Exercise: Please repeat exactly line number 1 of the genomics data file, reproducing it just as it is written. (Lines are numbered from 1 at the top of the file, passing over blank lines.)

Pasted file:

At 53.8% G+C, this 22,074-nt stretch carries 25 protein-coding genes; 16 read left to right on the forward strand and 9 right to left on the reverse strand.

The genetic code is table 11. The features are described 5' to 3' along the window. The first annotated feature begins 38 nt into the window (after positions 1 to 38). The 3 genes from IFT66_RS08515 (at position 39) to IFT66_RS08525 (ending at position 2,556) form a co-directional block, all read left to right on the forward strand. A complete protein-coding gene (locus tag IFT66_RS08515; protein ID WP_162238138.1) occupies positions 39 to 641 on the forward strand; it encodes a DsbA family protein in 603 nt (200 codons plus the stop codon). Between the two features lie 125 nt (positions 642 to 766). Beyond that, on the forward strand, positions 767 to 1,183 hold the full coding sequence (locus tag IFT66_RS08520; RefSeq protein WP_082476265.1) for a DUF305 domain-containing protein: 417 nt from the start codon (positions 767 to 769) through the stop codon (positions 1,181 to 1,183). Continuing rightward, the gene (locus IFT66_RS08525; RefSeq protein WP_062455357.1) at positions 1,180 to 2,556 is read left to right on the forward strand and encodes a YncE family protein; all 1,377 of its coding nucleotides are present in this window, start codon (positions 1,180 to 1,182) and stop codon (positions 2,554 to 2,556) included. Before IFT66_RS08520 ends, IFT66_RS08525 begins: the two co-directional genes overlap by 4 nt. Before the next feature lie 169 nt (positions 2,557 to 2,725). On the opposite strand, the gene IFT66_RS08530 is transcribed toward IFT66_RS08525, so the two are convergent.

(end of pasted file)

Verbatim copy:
At 53.8% G+C, this 22,074-nt stretch carries 25 protein-coding genes; 16 read left to right on the forward strand and 9 right to left on the reverse strand.